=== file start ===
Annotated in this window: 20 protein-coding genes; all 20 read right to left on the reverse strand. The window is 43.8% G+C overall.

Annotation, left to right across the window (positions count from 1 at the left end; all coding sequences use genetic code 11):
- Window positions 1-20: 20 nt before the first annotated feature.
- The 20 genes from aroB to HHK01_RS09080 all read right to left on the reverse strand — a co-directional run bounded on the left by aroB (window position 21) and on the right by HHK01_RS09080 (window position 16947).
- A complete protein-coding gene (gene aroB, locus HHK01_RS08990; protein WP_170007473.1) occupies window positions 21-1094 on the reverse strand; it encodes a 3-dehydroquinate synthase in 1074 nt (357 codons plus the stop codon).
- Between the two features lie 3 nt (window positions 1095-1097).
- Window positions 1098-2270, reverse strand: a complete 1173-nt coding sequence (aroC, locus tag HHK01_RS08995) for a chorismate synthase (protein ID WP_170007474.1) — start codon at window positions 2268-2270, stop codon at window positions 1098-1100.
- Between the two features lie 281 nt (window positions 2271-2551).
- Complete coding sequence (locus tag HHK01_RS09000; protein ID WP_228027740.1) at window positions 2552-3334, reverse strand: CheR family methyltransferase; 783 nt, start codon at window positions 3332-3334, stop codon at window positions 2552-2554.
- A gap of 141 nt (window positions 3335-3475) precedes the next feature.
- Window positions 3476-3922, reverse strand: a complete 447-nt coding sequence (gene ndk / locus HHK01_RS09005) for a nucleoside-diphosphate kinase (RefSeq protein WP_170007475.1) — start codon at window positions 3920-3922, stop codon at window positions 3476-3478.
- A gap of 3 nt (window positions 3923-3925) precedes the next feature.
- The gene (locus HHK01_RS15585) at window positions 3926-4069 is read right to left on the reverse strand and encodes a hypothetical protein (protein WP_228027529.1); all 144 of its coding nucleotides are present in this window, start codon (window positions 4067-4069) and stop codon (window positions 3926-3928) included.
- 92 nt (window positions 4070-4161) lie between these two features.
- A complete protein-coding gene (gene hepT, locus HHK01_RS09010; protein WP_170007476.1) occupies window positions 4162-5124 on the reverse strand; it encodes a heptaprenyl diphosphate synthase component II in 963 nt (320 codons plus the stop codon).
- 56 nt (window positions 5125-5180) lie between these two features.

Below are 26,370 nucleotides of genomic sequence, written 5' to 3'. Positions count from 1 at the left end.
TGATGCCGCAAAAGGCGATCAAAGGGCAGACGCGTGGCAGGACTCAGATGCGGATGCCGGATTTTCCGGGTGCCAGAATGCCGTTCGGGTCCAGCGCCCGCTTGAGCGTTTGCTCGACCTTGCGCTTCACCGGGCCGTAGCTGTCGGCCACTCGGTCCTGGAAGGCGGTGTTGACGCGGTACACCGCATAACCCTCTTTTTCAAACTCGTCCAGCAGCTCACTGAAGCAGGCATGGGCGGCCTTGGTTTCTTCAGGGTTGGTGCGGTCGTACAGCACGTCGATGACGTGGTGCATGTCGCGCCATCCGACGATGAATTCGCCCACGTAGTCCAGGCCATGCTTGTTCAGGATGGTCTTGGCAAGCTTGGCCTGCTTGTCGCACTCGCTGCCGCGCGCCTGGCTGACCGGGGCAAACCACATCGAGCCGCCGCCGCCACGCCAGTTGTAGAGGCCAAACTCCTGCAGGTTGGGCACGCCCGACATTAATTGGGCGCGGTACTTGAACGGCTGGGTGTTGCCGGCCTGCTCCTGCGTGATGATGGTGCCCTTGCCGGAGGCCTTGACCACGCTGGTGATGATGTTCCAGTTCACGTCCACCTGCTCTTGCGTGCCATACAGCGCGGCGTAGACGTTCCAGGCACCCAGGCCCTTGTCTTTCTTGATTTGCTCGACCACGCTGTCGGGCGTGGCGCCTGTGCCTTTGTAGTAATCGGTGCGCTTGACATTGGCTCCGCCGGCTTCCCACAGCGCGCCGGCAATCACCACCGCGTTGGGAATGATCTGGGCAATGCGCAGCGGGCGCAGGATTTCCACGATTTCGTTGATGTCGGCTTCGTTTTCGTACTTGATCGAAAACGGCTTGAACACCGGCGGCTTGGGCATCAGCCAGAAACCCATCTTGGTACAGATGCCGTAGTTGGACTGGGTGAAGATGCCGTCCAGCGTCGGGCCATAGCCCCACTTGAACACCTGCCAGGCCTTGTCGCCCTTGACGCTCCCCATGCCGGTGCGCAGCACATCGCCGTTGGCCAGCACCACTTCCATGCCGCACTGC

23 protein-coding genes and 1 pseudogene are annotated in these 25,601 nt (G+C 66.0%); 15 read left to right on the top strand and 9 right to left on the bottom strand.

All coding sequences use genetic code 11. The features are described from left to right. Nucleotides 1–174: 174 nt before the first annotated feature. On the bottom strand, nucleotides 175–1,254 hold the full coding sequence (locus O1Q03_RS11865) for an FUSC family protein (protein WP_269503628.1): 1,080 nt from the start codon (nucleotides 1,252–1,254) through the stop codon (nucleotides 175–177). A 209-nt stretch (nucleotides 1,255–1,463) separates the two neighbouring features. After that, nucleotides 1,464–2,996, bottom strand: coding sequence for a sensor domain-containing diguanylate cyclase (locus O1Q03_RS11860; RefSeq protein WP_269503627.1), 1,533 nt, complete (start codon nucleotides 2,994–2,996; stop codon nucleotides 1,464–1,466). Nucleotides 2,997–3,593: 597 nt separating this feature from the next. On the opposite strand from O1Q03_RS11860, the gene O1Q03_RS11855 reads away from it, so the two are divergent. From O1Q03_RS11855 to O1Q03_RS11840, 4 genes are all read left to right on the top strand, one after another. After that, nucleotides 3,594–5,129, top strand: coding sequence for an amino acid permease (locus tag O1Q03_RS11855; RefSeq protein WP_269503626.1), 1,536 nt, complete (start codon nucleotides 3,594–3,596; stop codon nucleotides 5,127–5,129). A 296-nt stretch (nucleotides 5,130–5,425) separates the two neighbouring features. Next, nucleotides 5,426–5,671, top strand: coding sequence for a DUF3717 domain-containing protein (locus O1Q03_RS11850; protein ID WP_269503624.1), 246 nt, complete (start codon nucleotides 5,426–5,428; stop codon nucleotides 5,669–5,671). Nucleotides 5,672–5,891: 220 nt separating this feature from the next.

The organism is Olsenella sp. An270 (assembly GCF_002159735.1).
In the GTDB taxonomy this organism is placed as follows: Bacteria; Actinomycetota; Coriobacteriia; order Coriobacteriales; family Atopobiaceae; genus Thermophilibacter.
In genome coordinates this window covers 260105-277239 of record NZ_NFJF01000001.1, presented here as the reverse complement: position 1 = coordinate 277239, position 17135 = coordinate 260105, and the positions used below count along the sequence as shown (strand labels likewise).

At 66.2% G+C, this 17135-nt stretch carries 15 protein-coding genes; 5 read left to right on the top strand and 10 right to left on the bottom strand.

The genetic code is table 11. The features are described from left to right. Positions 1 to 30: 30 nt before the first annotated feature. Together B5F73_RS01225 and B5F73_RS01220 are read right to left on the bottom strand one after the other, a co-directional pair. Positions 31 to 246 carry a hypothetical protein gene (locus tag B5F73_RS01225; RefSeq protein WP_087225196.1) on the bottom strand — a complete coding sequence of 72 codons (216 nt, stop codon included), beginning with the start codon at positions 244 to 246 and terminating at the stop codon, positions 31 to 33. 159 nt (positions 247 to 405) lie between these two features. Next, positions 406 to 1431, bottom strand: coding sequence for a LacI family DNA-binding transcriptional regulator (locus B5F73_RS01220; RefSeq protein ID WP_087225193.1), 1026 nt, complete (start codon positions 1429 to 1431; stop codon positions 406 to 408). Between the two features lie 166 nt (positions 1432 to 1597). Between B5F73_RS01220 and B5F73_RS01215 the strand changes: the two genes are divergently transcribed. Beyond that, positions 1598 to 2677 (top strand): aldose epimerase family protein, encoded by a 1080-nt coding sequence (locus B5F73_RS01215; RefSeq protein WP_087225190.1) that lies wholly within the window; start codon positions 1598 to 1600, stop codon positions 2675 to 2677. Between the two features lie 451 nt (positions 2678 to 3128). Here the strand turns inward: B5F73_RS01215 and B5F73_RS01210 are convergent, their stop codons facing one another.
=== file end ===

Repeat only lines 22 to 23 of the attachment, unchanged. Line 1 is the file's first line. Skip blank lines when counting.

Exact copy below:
In the GTDB taxonomy this organism is placed as follows: Bacteria; Actinomycetota; Coriobacteriia; order Coriobacteriales; family Atopobiaceae; genus Thermophilibacter.
In genome coordinates this window covers 260105-277239 of record NZ_NFJF01000001.1, presented here as the reverse complement: position 1 = coordinate 277239, position 17135 = coordinate 260105, and the positions used below count along the sequence as shown (strand labels likewise).